More UK firms struggling to find warehouse staff and van drivers compared to 2020
Logistics UK's latest Performance Tracker survey has found that the amount of British businesses struggling to recruit warehouse staff and van drivers has increased significantly since the country left the EU single market in January. The survey also found that 96% of UK logistics businesses are now reporting problems recruiting HGV drivers.
In a press release highlighting the key findings of the survey, Logistics UK noted the following:
- The percentage of businesses reporting “severe to very severe problems” recruiting warehouse staff increased from 0% to 13% between September 2020 and September 2021
- The percentage of businesses reporting “severe to very severe problems” recruiting van drivers increased from 0% to 24.5% between September 2020 and September 2021
Logistics UK pointed out that the number of transport/logistics/warehouse online job adverts was double the same period last year, according to ONS vacancies data.
Commenting on the figures, Elizabeth de Jong, Policy Director at Logistics UK, said that some supply chain disruption would continue until the shortage is remedied:
“The results of the September 2021 Performance Tracker show that the logistics industry is suffering from skills shortages that go beyond HGV drivers; businesses are also facing challenges recruiting for vital roles such as warehouse staff, van drivers, fitters, mechanics, technicians, forklift drivers and transport managers. While we are pleased to see logistics businesses are taking steps to attract and retain HGV drivers – through measures such as pay increases, recruitment drives, and the introduction of apprenticeship and upskilling training schemes – we are concerned that some supply chain disruption will continue until these crucial roles are filled.”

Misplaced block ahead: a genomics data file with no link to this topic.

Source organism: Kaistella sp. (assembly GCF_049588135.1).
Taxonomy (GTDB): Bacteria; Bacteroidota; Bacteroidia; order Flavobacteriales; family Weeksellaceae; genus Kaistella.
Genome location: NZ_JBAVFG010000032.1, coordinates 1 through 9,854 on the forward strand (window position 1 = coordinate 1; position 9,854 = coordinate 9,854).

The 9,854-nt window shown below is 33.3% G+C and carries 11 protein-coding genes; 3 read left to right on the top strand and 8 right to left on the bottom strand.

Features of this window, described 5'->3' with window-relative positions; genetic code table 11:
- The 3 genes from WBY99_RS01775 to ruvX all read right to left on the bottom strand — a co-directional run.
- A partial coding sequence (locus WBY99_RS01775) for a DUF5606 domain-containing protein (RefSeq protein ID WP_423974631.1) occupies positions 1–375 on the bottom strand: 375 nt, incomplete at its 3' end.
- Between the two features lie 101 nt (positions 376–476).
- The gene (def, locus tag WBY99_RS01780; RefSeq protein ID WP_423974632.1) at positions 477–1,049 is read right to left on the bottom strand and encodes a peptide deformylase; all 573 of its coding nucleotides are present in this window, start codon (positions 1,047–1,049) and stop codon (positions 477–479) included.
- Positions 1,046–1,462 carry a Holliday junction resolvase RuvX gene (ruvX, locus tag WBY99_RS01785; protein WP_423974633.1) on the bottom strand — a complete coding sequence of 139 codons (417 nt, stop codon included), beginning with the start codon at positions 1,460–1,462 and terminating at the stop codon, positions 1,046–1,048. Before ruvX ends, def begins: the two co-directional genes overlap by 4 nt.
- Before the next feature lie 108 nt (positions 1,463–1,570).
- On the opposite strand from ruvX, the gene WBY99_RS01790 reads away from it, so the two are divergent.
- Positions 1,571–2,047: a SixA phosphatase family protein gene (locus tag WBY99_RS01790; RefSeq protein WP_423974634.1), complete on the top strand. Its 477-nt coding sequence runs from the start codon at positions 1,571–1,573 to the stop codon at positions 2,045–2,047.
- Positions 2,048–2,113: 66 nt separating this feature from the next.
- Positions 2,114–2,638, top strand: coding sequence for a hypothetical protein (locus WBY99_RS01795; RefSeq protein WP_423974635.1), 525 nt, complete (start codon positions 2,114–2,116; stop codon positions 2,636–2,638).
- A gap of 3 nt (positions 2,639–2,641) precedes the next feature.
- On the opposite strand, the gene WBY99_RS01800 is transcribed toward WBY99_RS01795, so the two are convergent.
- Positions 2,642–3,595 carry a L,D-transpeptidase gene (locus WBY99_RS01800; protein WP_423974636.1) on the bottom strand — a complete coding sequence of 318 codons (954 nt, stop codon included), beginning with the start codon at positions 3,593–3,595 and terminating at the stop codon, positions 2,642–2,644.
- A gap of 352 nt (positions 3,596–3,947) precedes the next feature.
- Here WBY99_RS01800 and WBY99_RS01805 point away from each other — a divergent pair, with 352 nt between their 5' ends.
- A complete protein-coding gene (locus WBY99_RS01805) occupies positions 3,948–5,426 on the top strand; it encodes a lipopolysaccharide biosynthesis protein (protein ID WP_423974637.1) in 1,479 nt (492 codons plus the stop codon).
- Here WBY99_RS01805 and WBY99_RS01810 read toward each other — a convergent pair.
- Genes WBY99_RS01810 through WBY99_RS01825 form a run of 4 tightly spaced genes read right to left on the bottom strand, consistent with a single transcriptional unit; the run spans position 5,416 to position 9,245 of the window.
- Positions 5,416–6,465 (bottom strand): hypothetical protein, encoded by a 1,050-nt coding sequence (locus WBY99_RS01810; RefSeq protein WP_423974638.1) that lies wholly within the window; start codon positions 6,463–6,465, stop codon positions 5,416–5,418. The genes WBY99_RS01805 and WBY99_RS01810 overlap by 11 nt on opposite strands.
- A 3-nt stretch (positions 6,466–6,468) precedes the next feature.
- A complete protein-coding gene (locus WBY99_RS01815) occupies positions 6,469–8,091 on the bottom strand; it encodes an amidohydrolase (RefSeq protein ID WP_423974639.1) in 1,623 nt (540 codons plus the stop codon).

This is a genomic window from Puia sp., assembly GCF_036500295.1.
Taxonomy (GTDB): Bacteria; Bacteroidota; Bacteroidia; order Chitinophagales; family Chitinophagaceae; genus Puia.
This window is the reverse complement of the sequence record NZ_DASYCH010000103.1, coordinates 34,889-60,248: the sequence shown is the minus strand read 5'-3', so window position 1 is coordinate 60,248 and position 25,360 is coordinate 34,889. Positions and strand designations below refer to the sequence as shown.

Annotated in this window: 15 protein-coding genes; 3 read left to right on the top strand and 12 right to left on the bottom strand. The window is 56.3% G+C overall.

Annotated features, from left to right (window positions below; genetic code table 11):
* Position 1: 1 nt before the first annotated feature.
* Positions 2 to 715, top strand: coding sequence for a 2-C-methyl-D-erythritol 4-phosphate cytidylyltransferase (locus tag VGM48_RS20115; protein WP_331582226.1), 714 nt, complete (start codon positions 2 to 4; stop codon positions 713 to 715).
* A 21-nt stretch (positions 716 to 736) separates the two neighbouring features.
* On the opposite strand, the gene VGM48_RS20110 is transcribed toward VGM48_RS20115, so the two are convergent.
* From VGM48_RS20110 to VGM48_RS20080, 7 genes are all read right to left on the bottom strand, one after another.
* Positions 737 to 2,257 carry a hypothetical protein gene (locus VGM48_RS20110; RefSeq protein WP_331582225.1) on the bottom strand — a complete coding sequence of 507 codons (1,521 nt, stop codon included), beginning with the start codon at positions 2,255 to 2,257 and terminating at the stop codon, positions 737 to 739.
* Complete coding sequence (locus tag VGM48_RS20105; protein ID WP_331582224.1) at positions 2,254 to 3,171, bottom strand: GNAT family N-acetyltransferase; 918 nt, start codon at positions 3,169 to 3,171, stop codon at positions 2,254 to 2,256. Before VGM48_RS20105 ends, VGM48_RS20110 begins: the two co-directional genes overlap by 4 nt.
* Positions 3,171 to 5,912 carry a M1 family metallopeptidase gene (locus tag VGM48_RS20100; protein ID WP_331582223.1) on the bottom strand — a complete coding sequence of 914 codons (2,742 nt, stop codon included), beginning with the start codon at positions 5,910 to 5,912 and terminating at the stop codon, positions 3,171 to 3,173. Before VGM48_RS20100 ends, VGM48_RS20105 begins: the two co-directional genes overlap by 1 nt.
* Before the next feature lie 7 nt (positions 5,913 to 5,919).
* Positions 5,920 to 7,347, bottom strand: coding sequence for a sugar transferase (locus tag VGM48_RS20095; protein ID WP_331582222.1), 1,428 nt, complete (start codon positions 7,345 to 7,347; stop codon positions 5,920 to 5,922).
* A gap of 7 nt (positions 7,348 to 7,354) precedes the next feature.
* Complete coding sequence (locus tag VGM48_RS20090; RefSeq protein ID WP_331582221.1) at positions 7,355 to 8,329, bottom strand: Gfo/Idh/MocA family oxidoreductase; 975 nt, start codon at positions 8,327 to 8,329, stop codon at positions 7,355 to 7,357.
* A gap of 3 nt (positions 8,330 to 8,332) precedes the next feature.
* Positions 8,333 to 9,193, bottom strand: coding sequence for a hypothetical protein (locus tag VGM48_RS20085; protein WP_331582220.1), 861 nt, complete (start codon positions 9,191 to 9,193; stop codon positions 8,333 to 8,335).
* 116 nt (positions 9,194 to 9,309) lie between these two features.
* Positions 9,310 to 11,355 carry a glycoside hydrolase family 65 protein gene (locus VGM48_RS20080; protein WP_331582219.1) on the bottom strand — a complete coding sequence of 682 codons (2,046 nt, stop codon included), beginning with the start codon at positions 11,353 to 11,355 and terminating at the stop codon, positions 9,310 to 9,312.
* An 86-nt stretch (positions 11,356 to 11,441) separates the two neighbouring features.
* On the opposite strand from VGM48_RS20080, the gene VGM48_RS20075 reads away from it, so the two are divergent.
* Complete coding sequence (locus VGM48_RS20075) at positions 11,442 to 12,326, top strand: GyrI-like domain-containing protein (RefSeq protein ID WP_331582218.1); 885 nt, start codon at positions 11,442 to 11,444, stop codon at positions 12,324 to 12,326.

The report from Logistics UK comes after Clare Bottle, CEO of the United Kingdom Warehousing Association, told BBC News that Brexit had impacted the amount of staff working in the sector:
“We have fewer workers than we used to have and some of this is down to Brexit. 15% of HGV drivers were EU nationals, but the proportion of forklift truck drivers is 34%. If anything, warehousing has been hit harder than driving the by exodus of people from our workforce.”
Earlier this week, UK Prime Minister Boris Johnson repeated his desire for the UK economy to be based on high wages, high productivity and high investment – stressing that companies cannot rely on foreign labour. This suggests that businesses throughout the UK, including the warehousing sector, should make investments in automation and robotics in order to make up for a loss of labour.
However, as Clare Bottle explained to Trans.INFO earlier this week, that the strategy has some potential shortcomings:
I agree it’s a growing area and arguably part of the solution to labour shortages. The hard-wired infrastructure projects of ten years ago are being replaced by more flexible AGV solutions: but they’re still neither as flexible nor as dextrous as people. And if we pin our hopes on robotics, we are just replacing one labour shortage (warehouse operatives) with another (robotics engineers).”